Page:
Select Committee on Environment, Food and Rural Affairs Second Special Report

Government Response


We welcome the Committee's inquiry into the need to replace the Veterinary Surgeons Act 1966 (VSA). We broadly agree with most of the Committee's recommendations and in particular, with the need for the veterinary profession to work together to establish a greater consensus on the way forward.

In his oral evidence to the Committee, Lord Rooker explained that within the current spending round, Defra can not spare the additional resource that would be needed to take forward a wider review of the VSA and the preparation of a White Paper. Unfortunately, this remains the case.

The Committee has recommended that Defra work with the veterinary profession as part of a joint working party to develop a draft Bill by the end of 2008. There is a fair degree of agreement between Defra and the RCVS on the broad aims of their proposals. The Committee's inquiry has clearly identified where greater consensus within the veterinary profession is needed. It would be helpful if the RCVS could facilitate further discussion and develop its ideas. The BVA too, has an important role in ensuring that any proposals for regulatory change are workable and proportionate and that the impact on small business is fully understood and costed.

The RCVS already have a VSA Working Party and the onus lies with the College to decide how it wants that group's remit and membership to evolve. Defra has limited resource available to devote to the VSA and this is largely committed to maintaining the current Act. However, we wish to remain engaged in the on-going discussion with the veterinary profession. The extent to which we can do so depends very much on the resource needed for other VSA related work. For example, the implementation of the Services Directive in the UK in respect of wider veterinary services.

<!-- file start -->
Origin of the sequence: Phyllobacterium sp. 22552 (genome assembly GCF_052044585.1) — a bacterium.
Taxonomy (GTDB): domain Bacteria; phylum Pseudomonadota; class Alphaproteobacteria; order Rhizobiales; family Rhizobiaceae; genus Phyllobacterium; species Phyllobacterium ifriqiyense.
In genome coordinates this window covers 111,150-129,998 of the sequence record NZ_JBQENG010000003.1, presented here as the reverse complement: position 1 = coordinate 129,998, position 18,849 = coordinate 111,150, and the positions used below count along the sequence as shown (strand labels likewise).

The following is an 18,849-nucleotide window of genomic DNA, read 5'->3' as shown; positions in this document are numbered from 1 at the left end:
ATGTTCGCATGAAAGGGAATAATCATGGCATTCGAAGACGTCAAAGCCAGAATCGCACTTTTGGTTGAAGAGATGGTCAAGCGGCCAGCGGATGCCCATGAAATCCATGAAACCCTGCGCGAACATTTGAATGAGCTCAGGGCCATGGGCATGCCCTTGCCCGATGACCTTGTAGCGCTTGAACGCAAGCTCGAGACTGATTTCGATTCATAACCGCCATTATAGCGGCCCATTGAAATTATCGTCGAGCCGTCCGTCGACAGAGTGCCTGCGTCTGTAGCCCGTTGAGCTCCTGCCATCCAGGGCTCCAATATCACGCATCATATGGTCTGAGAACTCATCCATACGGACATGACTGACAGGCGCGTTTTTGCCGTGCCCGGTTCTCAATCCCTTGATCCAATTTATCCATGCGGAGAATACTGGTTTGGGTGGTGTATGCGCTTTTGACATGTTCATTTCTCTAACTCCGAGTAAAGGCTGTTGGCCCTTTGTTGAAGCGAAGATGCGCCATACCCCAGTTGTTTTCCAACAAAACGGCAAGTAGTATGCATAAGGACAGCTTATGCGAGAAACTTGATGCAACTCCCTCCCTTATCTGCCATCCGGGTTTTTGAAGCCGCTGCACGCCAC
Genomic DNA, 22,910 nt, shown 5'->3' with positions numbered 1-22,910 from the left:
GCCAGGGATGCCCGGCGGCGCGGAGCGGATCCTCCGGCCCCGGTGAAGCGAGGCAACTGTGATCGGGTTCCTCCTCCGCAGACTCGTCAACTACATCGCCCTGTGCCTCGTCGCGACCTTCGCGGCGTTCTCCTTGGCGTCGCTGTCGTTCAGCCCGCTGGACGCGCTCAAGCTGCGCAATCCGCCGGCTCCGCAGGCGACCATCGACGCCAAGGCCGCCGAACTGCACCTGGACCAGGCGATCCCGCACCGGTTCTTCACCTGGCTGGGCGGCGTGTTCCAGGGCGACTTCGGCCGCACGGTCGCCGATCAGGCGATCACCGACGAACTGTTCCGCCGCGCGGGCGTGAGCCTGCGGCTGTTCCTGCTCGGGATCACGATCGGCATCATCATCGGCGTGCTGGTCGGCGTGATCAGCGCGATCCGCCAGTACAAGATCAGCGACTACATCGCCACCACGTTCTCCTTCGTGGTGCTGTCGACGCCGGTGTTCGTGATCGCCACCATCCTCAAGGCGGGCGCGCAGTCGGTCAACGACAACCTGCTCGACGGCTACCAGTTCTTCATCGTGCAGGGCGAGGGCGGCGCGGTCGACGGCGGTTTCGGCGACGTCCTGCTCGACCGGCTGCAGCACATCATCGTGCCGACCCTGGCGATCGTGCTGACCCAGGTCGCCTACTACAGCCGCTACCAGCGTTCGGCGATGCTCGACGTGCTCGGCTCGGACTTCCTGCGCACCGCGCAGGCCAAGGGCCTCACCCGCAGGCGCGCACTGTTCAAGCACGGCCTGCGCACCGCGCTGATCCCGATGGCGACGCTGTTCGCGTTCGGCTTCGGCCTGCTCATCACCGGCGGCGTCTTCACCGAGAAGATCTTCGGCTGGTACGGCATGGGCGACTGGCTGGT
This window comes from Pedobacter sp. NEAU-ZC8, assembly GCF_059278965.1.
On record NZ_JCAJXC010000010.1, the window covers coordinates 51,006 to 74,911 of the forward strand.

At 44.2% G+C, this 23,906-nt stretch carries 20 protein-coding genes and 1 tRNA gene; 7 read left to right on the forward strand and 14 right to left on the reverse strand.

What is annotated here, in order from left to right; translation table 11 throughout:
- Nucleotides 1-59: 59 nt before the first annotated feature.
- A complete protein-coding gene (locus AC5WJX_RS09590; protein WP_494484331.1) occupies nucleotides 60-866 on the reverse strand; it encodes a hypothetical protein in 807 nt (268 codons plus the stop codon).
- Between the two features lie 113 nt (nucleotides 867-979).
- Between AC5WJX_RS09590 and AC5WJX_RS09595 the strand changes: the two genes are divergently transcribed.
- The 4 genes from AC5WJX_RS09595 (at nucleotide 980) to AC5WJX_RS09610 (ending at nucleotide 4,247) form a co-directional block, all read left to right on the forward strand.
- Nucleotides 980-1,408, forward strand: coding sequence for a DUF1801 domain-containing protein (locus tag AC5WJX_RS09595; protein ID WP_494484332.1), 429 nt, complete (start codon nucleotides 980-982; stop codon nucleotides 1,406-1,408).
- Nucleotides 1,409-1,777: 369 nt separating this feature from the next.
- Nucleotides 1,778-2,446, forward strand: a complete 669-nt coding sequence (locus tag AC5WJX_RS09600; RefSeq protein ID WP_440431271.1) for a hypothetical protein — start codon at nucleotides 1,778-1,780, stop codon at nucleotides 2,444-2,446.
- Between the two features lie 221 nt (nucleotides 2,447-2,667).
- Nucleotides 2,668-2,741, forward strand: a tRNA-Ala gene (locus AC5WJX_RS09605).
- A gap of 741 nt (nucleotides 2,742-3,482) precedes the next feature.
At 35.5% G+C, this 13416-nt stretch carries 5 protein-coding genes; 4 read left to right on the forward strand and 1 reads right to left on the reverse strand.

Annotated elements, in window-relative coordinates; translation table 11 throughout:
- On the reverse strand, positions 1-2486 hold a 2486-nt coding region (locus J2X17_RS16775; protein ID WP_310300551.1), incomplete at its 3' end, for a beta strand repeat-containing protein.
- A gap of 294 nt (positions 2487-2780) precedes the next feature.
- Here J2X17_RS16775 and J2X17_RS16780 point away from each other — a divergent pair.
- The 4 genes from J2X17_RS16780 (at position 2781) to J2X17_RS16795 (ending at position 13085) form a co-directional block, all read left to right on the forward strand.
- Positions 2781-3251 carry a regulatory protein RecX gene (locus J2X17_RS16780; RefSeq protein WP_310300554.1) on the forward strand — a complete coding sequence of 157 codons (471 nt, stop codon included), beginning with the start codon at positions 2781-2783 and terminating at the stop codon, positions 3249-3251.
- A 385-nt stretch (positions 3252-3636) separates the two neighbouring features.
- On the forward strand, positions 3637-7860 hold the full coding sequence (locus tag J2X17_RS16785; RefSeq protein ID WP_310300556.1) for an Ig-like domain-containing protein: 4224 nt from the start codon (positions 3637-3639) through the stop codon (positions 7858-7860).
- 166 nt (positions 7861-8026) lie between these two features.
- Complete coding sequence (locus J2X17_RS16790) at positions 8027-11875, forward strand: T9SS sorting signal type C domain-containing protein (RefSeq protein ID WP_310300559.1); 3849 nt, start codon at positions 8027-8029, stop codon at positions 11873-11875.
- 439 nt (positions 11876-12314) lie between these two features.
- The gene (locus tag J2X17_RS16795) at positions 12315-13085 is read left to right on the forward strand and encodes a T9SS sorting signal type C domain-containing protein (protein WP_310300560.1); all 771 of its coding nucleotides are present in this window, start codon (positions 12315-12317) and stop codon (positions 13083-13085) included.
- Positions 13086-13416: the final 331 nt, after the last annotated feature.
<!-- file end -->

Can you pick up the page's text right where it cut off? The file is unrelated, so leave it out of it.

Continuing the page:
There are areas where the veterinary profession could develop its ideas with limited Defra involvement (i.e. the structure of Council, the case for mandatory CPD and practice standards). There are other areas, in particular, defining a risk based approach to regulation and the regulation of other veterinary service providers, where Defra's full involvement would be essential. These questions may therefore need to be deferred until we are able to allocate sufficient resource to take this work forward.

We therefore propose that once the RCVS and BVA have had time to reflect on the outcome of the Committee's findings, that their respective Presidents meet with the Chief Veterinary Officer to discuss their plans and decide to what extent Defra can help.

The Committee has also identified the need to press ahead changes to the disciplinary arrangements, in advance of broader regulatory reform. As indicated in our detailed comments, we are not convinced that piecemeal reform of the VSA is the best way forward. The issue here is more than simply removing the disciplinary arrangements from the RCVS Council and placing them with another body. The whole process needs to be reviewed and possibly linked to a new Council responsibility of monitoring and assessing veterinary surgeons fitness to practice.

Recommendation 1